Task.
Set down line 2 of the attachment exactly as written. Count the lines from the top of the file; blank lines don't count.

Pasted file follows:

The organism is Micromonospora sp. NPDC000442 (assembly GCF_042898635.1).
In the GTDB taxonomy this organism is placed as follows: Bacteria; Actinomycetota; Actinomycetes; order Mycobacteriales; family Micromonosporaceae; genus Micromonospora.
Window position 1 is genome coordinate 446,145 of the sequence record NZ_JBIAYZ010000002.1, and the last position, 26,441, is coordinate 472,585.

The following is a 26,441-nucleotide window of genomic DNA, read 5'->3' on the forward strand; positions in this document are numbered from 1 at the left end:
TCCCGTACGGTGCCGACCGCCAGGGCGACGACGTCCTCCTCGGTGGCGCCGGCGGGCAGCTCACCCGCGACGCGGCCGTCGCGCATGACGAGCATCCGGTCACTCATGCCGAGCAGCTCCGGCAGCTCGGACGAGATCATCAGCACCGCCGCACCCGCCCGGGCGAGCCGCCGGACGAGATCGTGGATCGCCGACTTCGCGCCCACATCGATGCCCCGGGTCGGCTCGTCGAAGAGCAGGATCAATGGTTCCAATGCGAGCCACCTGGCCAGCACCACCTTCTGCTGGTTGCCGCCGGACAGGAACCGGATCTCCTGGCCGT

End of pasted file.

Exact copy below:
In the GTDB taxonomy this organism is placed as follows: Bacteria; Actinomycetota; Actinomycetes; order Mycobacteriales; family Micromonosporaceae; genus Micromonospora.